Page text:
• The two instructions processed are:
  • zip2n8v1p
    Zip (interleave) vectors of eight 8 bit objects.
    unzip2n8v1p
    Unzip (deinterleave) vectors of eight 8 bit objects.
  • Figure 11 shows the part of the twist and zip unit which performs the double length 16 bit and 32 bit zip and unzip instructions. This part has first and second input buffers 202,204 each of which holds a 64 bit word defining four 16 bit objects in packed form. Two objects can be dealt with together by use of the 32 bit zip instruction. First and second output buffers 206 and 208 each hold a 64 bit word defining four packed 16 bit objects R[0] to R[3], R[4] to R[7]. The result is supplied on line 210. The Double signal 58 controls the sequence in which the output buffers assert their its output. As with the other parts of the twist and zip unit, locations in the first input buffer for the first object are connected directly to the first object location in the first output buffer. Likewise, the last source object location in the second input buffer 204 is connected directly to the last result object location R[7] in the second output buffer 208.
  • A first multiplexor 212 receives as one input the source object S1[1] and as a second input the source object S1[2]. A second multiplexor 212 receives as one input the second source object S1[1] and as a second input the third source object S1[2]. A third multiplexor 214 receives as one input the second source object S11 and as a second input the first source object S2[0] of the second input buffer. A fourth multiplexor 216 receives as one input the source object S1[3] and as a second input the source object S2[2]. A fifth multiplexor 218 receives as one input the source object S2[1] and as a second input the source object S2[2]. A sixth multiplexor 220 receives as one input the source object S2[1] and as a second input the source object S2[2]. The output of the first multiplexor 210 supplies the first result object R[4] of the second output buffer 208. The output of the second multiplexor 212 is supplied to a seventh multiplexor 222 which receives as its second input the source object S2[0]. The output of the second multiplexor 222 supplies the second result object R[1] in the first output buffer 206. The output of the third multiplexor 214 supplies the third result object R[2] in the first output buffer 206. The output of the fourth multiplexor 216 supplies the second result object R[5] in the second output buffer 208. The output of the fifth multiplexor 218 is supplied as one input to an eighth multiplexor 224 which receives as its second input the source object S1[3]. The output of the eighth multiplexor 224 supplies the third result object R[6] in the second output buffer 208. The output of the sixth multiplexor 220 supplies the fourth result object R[3] in the first output buffer 206. A type unit 226 receives opcode on line 160 from the route opcode unit 82 of Figure 3. The type unit generates three output signals depending on the type of restructuring operation to be carried out by this part of the twist and zip unit. These signals are zip2n4v2p, unzip2n4v2p and zip2n2v4p. These signals are supplied to an OR gate 228 the output of which is supplied to two AND gates 230 and 232. The AND gate 230 also receives the double signal. The AND gate 232 receives an inverted version of the double signal. The outputs of the AND gates 230,232 control activation of the output buffers 206,208.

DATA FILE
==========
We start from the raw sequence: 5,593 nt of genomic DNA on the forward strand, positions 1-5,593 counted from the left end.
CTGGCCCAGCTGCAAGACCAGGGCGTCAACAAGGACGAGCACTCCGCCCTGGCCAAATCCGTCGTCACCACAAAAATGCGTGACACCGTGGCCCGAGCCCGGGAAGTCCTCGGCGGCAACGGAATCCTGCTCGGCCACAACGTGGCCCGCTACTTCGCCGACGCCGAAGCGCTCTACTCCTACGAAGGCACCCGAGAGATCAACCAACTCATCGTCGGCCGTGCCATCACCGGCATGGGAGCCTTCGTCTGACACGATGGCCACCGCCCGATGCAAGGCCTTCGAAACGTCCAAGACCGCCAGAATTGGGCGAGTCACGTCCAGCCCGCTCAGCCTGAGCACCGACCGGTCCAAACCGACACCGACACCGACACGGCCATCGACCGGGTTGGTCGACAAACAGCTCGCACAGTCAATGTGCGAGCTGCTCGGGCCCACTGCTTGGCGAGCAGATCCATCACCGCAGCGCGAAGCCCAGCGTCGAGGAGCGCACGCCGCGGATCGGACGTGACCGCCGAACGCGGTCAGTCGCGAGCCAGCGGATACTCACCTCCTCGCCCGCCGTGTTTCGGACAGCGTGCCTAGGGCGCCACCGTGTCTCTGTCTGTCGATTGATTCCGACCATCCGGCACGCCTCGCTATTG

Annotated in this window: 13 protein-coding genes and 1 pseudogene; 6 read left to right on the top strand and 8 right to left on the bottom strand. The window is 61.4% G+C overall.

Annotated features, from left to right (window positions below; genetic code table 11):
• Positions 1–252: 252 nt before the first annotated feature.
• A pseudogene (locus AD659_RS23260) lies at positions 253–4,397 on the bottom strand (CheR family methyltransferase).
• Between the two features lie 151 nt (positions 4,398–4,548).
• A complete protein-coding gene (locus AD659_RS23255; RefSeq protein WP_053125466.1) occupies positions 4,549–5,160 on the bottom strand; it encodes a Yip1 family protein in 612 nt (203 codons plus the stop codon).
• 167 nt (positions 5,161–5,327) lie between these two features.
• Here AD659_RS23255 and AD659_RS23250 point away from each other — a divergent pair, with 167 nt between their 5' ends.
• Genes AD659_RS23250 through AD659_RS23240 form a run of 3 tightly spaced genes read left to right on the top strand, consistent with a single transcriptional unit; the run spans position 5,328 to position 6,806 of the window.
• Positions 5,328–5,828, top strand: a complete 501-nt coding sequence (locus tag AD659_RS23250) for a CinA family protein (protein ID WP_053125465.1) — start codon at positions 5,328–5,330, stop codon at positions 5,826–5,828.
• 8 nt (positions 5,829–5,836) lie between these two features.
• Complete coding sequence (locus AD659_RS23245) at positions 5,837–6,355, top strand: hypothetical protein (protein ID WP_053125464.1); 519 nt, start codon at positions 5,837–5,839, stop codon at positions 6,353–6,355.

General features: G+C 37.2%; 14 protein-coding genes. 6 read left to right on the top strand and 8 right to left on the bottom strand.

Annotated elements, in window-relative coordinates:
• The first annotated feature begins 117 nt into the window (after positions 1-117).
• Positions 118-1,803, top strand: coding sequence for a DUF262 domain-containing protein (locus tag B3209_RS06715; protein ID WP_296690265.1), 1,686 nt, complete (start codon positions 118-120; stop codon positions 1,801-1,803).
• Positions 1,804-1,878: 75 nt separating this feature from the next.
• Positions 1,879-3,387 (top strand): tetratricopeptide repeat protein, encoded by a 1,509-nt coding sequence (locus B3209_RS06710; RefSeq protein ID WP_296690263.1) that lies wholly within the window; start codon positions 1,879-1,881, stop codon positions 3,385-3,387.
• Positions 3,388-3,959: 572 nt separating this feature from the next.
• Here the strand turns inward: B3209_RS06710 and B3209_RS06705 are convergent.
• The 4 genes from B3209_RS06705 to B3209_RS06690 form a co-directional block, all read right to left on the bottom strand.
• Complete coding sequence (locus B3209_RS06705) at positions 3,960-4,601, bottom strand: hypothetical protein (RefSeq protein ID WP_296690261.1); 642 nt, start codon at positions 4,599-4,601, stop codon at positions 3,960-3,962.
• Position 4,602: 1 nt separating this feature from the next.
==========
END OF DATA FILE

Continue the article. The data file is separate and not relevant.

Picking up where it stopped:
• The zip2n4v2p signal controls the third and seventh multiplexors 214,222. The unzip2n4v2p signal controls the first, second, fourth and fifth multiplexors.
  • The three instructions processed by this part of the twist and zip unit are:
  • zip2n4v2p
    Zip (interleave) vectors of four 16 bit objects.
    unzip2n4v2p
    Unzip (deinterleave) vectors of four 16 bit objects.
    zip2n2v4p
    Zip (interleave) vectors of two 32 bit objects. This is the same as unzipping (deinterleaving) the same vectors.
  • Figure 12 shows the part of the twist and zip unit which can perform the 8 bit flips. This does both the single length and double length operations. In Figure 12 there are two input buffers 234,236 each containing a 64 bit word packed as 8 bit objects. Adjacent pairs of objects in the first and second input buffers 234,236 are supplied to respective multiplexors 238-252. A second set of multiplexors 254-264 is arranged as follows. The first multiplexor 254 of the second set receives as one input the second source object in the first output buffer 234 and as a second input the output of the third multiplexor 242 of the first set. The second multiplexor 256 of the second set receives as one input the fifth source object of the first output buffer 234 and as a second input the output of the fifth multiplexor 246 of the first set. The third multiplexor 258 of the second set receives as one input the fourth source object of the first output buffer 234 and as a second input the output of the fourth multiplexor 244 of the first set. The fourth multiplexor 260 of the second set receives as one input the seventh source object of the first output buffer 234 and as a second input the output of the sixth multiplexor of the first set. The fifth multiplexor 262 of the first set receives as one input the sixth source object of the first output buffer and as a second input the output of the seventh multiplexor 250 of the first set. The sixth multiplexor 264 of the second set receives as one input the eighth source object of the first output buffer 234 and as a second input the output of the eighth multiplexor 252 of the first set. The 8 bit flip part of the twist and zip unit also includes an output buffer 266 for accommodating a 64 bit word as 8 bit packed objects. The first result object is supplied as the output of the first multiplexor 238 of the first set. The second source object is supplied as the output of the second multiplexor 256 of the second set. The third object of the result is supplied as the output of the second multiplexor 240 of the first set. The fourth object of the result is supplied as the output of the fourth multiplexor 260 of the second set. The fifth object of the result is supplied as the output of the first multiplexor 254 of the first set. The sixth object of the result is supplied as the output of the fifth multiplexor 262 of the second set. The seventh object of the result is supplied as the output of the third multiplexor 258 of the second set. The eighth object of the result is supplied as the output of the sixth multiplexor of the second set 164. A type unit 268 receives opcode on line 160 and produces two signals depending on the type of restructuring operation to be carried out. These signals are flip2n4v1p and flip2n8v1p. These signals are supplied to an OR gate 270 the output of which controls the output buffer 266. The Double signal 58 controls the multiplexors 238 to 252 of the first set. The Double signal will only be active for the upper part of double length instructions. The multiplexors in the second set 254 to 264 are controlled by the flip2n8v1p signal.